The first time you hear Kurt Weill’s witty choral quotation from The Mikado coming through the brick wail it’s amusing. After the 20th time you start thinking of ways of making the punishment fit the crime. I have since heard that the blinding of Gloucester in King Lear, which went into Rehearsal Room Two after us, was some form of retaliation. I suppose it never dawned on the powers-that-be to spend some of the Lottery money currently being used to improve Denys Lasdun’s classic front of house on anything as dull as sounding-proofing a rehearsal room for the sole use of musicals. The lack of soundproofing between the Cottesloe and the Lyttleton and the Olivier auditoria above is notorious to sensitive ears. Now, in addition to the Jubilee Line, which for some reason makes a sound like an amplified heartbeat (which I think audiences accept as a directorial nonsense) you can hear not one but two musicals on the right night. Certain passages of the forthcoming King Lear in the Cottesloe won’t go well with "Jenny Made Her Mind Up" and "I Love You a Bushel and A Peck".
But the musical also makes itself heard far beyond the rehearsal room. When I recently went to a meeting about taking Cardiff East to Cardiff, the National was in uproar. It was during the technical rehearsals for Lady In The Dark, technical rehearsals which incidentally took a week. That’s another thing about musicals. They’re so unwieldy. You try getting a full week’s technical rehearsals for a four-hour uncut Hamlet in the Olivier and see where it gets you. It transpired that the technical day in question clashed with a memorial performance dedicated to Jack Tinker – late theatre critic of the Daily Mail, a diva worshipper whose death was marked by the dimming of the lights in the West End. The memorial was to be held at the London Palladium and produced by Cameron Mackintosh.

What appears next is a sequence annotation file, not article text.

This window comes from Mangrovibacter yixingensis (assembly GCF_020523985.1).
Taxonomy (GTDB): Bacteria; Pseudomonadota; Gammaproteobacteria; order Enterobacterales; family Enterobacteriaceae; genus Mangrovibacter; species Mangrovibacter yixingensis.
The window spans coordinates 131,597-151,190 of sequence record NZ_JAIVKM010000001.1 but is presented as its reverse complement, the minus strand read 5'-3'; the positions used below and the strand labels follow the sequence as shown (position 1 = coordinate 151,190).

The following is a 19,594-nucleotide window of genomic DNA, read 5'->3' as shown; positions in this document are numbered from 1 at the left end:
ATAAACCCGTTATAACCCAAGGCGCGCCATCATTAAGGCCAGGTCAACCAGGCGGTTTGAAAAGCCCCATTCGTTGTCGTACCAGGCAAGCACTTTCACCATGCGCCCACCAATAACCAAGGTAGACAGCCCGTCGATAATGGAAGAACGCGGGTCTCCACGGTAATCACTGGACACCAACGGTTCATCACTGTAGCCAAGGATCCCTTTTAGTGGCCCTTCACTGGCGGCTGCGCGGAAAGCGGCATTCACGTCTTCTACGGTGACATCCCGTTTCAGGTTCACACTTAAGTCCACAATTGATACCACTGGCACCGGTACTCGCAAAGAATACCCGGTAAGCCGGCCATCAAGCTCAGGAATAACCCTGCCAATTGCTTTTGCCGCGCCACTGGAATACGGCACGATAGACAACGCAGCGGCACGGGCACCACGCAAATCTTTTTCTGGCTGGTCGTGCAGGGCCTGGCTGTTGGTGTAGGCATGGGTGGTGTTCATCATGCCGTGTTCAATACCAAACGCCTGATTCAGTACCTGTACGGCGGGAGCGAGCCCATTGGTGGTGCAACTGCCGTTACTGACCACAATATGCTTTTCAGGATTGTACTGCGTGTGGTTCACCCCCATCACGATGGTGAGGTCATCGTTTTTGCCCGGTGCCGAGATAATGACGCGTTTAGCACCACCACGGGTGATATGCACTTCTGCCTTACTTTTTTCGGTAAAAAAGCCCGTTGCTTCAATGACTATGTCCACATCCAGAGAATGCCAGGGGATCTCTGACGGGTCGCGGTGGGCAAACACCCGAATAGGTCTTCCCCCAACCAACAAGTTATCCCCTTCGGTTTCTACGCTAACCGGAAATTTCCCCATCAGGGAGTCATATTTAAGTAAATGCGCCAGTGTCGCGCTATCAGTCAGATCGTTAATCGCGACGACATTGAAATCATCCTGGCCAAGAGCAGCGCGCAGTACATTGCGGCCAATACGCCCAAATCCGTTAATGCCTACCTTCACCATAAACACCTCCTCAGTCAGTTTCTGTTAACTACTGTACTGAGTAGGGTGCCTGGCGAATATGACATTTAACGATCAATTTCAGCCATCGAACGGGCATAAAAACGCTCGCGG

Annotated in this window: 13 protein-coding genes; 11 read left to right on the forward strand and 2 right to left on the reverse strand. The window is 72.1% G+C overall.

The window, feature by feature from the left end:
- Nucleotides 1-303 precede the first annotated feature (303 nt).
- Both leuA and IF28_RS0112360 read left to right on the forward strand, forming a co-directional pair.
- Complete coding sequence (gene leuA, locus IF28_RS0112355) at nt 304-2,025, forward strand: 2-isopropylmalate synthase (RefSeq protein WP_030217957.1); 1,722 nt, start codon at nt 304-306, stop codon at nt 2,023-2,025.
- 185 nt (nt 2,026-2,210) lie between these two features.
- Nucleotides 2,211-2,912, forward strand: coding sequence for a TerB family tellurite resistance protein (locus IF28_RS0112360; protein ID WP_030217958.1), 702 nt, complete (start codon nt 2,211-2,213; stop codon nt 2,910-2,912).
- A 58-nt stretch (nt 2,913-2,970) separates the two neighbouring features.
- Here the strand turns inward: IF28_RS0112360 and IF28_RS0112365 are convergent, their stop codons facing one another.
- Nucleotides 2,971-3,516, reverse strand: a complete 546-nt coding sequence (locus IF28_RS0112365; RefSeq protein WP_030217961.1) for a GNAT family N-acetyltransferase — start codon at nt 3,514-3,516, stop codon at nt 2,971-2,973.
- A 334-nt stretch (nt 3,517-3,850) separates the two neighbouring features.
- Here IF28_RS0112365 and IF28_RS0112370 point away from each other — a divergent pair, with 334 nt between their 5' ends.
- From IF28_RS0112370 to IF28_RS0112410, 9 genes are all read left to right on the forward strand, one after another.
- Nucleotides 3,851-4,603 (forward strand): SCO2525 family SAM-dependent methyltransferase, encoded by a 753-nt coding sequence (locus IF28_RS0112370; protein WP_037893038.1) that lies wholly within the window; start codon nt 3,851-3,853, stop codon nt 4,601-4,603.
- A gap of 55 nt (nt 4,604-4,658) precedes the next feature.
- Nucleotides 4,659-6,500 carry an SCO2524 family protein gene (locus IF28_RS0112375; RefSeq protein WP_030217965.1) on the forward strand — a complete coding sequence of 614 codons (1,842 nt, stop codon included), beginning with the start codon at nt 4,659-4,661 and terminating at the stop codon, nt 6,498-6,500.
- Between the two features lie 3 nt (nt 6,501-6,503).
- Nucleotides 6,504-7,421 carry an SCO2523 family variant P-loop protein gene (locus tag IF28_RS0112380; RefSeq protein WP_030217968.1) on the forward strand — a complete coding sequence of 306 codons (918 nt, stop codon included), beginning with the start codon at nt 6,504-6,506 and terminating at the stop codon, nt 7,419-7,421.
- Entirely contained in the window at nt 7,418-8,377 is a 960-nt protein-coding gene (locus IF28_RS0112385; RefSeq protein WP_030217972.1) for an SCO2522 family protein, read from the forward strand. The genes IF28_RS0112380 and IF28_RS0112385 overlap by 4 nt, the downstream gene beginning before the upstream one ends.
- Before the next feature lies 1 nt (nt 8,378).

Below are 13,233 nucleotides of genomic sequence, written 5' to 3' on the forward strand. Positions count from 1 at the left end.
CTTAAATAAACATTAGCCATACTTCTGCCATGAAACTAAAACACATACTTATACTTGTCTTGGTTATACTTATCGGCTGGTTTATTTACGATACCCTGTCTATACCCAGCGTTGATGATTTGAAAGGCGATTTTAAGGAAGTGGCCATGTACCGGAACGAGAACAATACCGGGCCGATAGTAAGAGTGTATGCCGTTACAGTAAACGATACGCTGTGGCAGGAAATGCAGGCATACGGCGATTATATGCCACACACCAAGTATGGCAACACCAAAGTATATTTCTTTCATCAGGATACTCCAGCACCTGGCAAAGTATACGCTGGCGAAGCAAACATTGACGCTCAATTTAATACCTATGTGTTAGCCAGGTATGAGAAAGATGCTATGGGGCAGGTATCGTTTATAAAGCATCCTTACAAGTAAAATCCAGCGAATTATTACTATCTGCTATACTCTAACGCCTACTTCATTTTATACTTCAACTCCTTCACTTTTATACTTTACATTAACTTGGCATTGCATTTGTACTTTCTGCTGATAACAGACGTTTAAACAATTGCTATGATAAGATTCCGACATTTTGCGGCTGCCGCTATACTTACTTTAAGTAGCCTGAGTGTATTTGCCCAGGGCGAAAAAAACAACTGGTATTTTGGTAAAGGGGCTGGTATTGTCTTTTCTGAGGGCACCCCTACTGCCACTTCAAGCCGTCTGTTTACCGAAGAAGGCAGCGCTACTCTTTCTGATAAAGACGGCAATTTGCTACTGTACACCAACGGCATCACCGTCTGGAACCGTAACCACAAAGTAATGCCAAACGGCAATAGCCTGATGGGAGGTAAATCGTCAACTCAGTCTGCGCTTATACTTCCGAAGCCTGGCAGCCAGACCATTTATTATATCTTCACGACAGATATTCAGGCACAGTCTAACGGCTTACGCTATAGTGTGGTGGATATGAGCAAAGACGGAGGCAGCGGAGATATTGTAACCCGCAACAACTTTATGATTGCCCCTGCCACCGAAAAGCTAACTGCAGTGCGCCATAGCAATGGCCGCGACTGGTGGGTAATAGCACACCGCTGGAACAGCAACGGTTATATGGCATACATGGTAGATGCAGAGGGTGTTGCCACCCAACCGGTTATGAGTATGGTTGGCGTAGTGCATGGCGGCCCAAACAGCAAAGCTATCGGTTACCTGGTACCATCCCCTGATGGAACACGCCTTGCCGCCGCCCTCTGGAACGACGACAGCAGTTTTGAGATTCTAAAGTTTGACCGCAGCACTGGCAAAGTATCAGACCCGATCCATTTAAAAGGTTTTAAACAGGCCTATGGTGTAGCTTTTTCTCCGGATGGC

This meant that Maria Friedman, the leading lady of Lady In The Dark, was desperately needed simultaneously in two theatres. Now, Cameron Mackintosh is a very generous benefactor to the musical life of the National Theatre, so there was not much guessing where she went. Whether she had any say in the matter no one knows. I shouldn’t think it was important.
When I went down to see how my colleague Francesca Zambello, the director of Lady In The Dark, was coping without a leading lady I found her managing very well. After all, she had that chorus of The Mikado to rehearse, and anyway she’s an experienced American opera director well used to the ways of sponsors who never give lunch quite for free.
For the subsidised theatre, the musical has proved to be a mixed blessing. In some notable instances it has proved an invaluable money spinner and has also been seen as a lively fillip to a repertoire which has to some people seemed too worthy. But it has also colluded with the prevailing political climate, with its attendant cuts in subsidy to put commercial interests ahead of artistic ones, and in the name of populism has created an invidious elitism of a different kind — encouraging a softening of the repertoire without broadening the social mix of the audience.
London has become very Metropolitan and chic, like Paris in the Fifties; it likes vacuity spiced with a little sophistication. This will do well for a certain commercial theatre and certainly for a certain kind of art theatre, but for a serious theatre there is not much hope. Arguably, the two most important events in the subsidised theatre during the 1980s were Les Miserables at the RSC and Guys And Dolls at the National Theatre. The first played a straight run at the Barbican for three months without disturbing the repertoire at Stratford. It was a continuation of a strand of RSC work exemplified a few years earlier by Nicholas Nickleby and has arguably done a good deal to make the subsequent activities of that company financially viable.